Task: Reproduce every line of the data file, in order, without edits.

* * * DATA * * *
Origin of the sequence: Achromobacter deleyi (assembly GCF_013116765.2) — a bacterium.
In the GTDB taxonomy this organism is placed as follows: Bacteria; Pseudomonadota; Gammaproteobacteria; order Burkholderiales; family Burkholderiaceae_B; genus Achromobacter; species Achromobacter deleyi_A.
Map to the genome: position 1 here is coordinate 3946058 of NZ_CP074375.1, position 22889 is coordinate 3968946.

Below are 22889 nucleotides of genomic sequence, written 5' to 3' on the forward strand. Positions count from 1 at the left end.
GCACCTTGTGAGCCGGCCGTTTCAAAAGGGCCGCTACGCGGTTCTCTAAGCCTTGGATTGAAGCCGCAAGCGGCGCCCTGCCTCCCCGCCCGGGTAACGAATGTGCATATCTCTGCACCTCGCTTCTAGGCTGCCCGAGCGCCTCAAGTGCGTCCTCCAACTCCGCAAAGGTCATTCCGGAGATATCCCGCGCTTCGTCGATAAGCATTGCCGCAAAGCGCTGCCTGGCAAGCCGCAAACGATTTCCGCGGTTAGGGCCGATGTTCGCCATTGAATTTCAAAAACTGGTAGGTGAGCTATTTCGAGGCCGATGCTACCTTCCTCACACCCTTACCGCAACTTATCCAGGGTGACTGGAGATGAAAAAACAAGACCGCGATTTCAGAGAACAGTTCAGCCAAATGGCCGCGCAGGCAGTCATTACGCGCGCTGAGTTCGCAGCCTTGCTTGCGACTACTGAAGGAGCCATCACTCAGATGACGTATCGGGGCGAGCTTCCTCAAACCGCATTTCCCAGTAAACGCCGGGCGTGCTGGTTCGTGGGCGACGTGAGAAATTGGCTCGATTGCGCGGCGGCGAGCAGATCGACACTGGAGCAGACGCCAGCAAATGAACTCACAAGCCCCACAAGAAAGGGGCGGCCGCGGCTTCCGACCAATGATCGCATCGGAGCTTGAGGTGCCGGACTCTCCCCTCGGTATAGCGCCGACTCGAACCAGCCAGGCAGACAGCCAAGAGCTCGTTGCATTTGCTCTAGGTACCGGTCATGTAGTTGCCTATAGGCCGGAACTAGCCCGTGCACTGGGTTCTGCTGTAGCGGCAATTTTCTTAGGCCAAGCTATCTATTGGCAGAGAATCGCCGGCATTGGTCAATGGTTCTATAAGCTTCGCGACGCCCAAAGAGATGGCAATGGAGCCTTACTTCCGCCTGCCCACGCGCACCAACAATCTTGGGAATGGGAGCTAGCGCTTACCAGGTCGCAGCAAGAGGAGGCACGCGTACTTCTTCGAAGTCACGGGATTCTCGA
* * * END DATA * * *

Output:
Origin of the sequence: Achromobacter deleyi (assembly GCF_013116765.2) — a bacterium.
In the GTDB taxonomy this organism is placed as follows: Bacteria; Pseudomonadota; Gammaproteobacteria; order Burkholderiales; family Burkholderiaceae_B; genus Achromobacter; species Achromobacter deleyi_A.
Map to the genome: position 1 here is coordinate 3946058 of NZ_CP074375.1, position 22889 is coordinate 3968946.

Below are 22889 nucleotides of genomic sequence, written 5' to 3' on the forward strand. Positions count from 1 at the left end.
GCACCTTGTGAGCCGGCCGTTTCAAAAGGGCCGCTACGCGGTTCTCTAAGCCTTGGATTGAAGCCGCAAGCGGCGCCCTGCCTCCCCGCCCGGGTAACGAATGTGCATATCTCTGCACCTCGCTTCTAGGCTGCCCGAGCGCCTCAAGTGCGTCCTCCAACTCCGCAAAGGTCATTCCGGAGATATCCCGCGCTTCGTCGATAAGCATTGCCGCAAAGCGCTGCCTGGCAAGCCGCAAACGATTTCCGCGGTTAGGGCCGATGTTCGCCATTGAATTTCAAAAACTGGTAGGTGAGCTATTTCGAGGCCGATGCTACCTTCCTCACACCCTTACCGCAACTTATCCAGGGTGACTGGAGATGAAAAAACAAGACCGCGATTTCAGAGAACAGTTCAGCCAAATGGCCGCGCAGGCAGTCATTACGCGCGCTGAGTTCGCAGCCTTGCTTGCGACTACTGAAGGAGCCATCACTCAGATGACGTATCGGGGCGAGCTTCCTCAAACCGCATTTCCCAGTAAACGCCGGGCGTGCTGGTTCGTGGGCGACGTGAGAAATTGGCTCGATTGCGCGGCGGCGAGCAGATCGACACTGGAGCAGACGCCAGCAAATGAACTCACAAGCCCCACAAGAAAGGGGCGGCCGCGGCTTCCGACCAATGATCGCATCGGAGCTTGAGGTGCCGGACTCTCCCCTCGGTATAGCGCCGACTCGAACCAGCCAGGCAGACAGCCAAGAGCTCGTTGCATTTGCTCTAGGTACCGGTCATGTAGTTGCCTATAGGCCGGAACTAGCCCGTGCACTGGGTTCTGCTGTAGCGGCAATTTTCTTAGGCCAAGCTATCTATTGGCAGAGAATCGCCGGCATTGGTCAATGGTTCTATAAGCTTCGCGACGCCCAAAGAGATGGCAATGGAGCCTTACTTCCGCCTGCCCACGCGCACCAACAATCTTGGGAATGGGAGCTAGCGCTTACCAGGTCGCAGCAAGAGGAGGCACGCGTACTTCTTCGAAGTCACGGGATTCTCGA